What is prescriptive analytics?
Prescriptive analytics is a type of data analytics that provides guidance on what should happen next.
Prescriptive analytics is related to descriptive, diagnostic and predictive analytics. Descriptive analytics aims to provide insight into what has happened; diagnostic analytics identifies why it happened; and predictive analytics helps model and forecast what might happen. Given the known parameters, prescriptive analytics helps users determine the best solution or outcome among various possibilities.
At a high level, prescriptive analytics operationalizes insights from the other types of analytics through the use of business tools such as recommendation engines, dynamic pricing models, loan approval engines and machine repair scheduling. It is the cornerstone of business rules management systems.
Indeed, business users may be unaware they are using prescriptive analytics capability since they are likely more concerned about the outcome than the specific analytics technique. The field of prescriptive analytics is growing in popularity as its core techniques have become part of data science and machine learning workflows.
How does prescriptive analytics work?
Prescriptive analytics encompasses a continuum of capabilities. It could be as simple as making a yes/no decision, suggesting inventory levels, adjusting prices or automating stock trades based on market conditions.
In more complex scenarios, prescriptive analytics can also suggest decision options for taking advantage of a future opportunity or mitigating a future risk and illustrate the implications of each decision option. One goal in developing predictive analytics is to continually and automatically process new data to improve the accuracy of predictions and provide better decision options.
The most sophisticated prescriptive analytics models are enabled by stream processing engines, analyzing potential decisions, the interactions between decisions, the influences that bear upon these decisions and the impact of all the above on an outcome to ultimately prescribe an optimal course of action in real time.
Teams develop prescriptive analytics applications using standard data science development processes and tools. This starts with specifying requirements, identifying relevant data sources, organizing the data, developing the model and deploying it into production.
This last part, around deploying the model into production, is one of the most challenging and one in which prescriptive analytics differs from other types of analytics in a couple of ways. First, the prescriptive analytics engine often directly makes a decision rather than presenting an analysis or prediction, so the stakes may be higher if the decision is wrong. Second, prescriptive analytics operationalizes decisions, introducing more stringent latency requirements on data processing.
Prescriptive analytics takes advantage of structured, unstructured or mixed data. Data engineers and data scientists, either at an enterprise or working for vendors to develop prescriptive analytics products, need to consider the best types of data and the most appropriate way of structuring it. For example, a product recommendation engine may ingest all customer transactions into a graph database to identify products purchased by similar customers.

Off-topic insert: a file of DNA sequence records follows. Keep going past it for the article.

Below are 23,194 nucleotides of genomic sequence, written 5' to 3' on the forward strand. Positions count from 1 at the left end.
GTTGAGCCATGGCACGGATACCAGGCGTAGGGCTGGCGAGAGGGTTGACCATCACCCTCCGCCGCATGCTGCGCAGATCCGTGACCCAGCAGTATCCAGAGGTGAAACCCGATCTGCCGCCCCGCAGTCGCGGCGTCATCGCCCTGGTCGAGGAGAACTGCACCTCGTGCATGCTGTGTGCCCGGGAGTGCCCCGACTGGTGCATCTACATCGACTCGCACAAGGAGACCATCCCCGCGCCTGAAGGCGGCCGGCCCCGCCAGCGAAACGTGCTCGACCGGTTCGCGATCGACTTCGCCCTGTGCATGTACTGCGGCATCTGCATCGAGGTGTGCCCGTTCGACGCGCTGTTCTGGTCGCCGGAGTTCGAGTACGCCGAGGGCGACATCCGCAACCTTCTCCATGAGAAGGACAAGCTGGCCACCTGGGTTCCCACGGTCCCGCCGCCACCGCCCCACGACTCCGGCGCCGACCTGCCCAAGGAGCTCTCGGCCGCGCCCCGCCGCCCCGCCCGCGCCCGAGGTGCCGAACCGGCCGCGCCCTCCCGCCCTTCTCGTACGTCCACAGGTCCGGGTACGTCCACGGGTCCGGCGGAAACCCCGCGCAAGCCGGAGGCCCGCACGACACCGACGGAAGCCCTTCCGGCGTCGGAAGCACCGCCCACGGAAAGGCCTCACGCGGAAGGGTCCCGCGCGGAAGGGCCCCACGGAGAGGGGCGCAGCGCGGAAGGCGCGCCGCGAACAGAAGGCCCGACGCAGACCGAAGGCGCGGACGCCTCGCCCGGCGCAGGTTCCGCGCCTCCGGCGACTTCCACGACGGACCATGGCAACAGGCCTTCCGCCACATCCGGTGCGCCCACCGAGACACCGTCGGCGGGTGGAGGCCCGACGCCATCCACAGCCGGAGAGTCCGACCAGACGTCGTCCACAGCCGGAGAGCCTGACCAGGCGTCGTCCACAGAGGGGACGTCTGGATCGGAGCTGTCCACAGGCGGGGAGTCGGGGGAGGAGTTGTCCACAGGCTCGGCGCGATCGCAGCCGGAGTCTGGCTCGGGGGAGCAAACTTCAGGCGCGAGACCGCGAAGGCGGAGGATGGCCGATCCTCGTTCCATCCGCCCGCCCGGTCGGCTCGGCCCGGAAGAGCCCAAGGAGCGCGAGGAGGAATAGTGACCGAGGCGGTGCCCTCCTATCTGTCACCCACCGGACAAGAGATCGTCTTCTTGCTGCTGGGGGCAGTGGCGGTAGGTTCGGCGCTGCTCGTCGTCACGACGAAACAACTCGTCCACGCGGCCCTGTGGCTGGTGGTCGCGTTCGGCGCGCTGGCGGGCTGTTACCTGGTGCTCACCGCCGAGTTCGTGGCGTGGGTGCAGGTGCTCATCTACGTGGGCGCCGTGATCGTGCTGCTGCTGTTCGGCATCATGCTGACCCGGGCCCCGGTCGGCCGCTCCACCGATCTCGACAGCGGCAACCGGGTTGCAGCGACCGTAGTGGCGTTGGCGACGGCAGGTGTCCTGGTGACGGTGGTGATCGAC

What are the benefits and challenges of prescriptive analytics?
Prescriptive analytics is not failproof. It is subject to the same distortions that can upend descriptive analytics and predictive analytics, including data limitations and unaccounted-for external forces. The effectiveness of prescriptive analytics also depends on how well the decision model captures the impact of the decisions being analyzed. Here are some of the top benefits and challenges of prescriptive analytics.
- It automates decision-making, reducing manual work.
- It speeds complex approval processes, enabling faster time to value.
- It enables faster response to changing market conditions, for example, automating stock trades faster than humans can.
- It improves resilience to fast-changing circumstances, helping enterprises, for example ride out supply chain disruptions.
- It operationalizes predictive analytics insights, increasing the value of existing analytics.
- The impact of bad decisions escalates faster with prescriptive analytics. An example is a stock market crash resulting from automated trading.
- Because of the stringent data engineering requirements of prescriptive analytics, some applications may not be feasible for using this type of analytics. For example, a checkout app using prescriptive analytics might make customers wait too long.
- Bias can be accidentally or intentionally baked into analytics models and is perpetuated by automation.
- Explainability, or the ability to explain how the model works, can be elusive in prescriptive analytics models, putting companies at risk of noncompliance with regulations such as GDPR.
- Prescriptive models require performance infrastructure and processes for ongoing monitoring and adjustment.
- Users must monitor models for unintended consequences. For example, a prescriptive analytics algorithm in a social media algorithm might promote content that is shared more widely. In some cases, viral content is driven by hate, so developers would need to consider ways to mitigate this unintended consequence.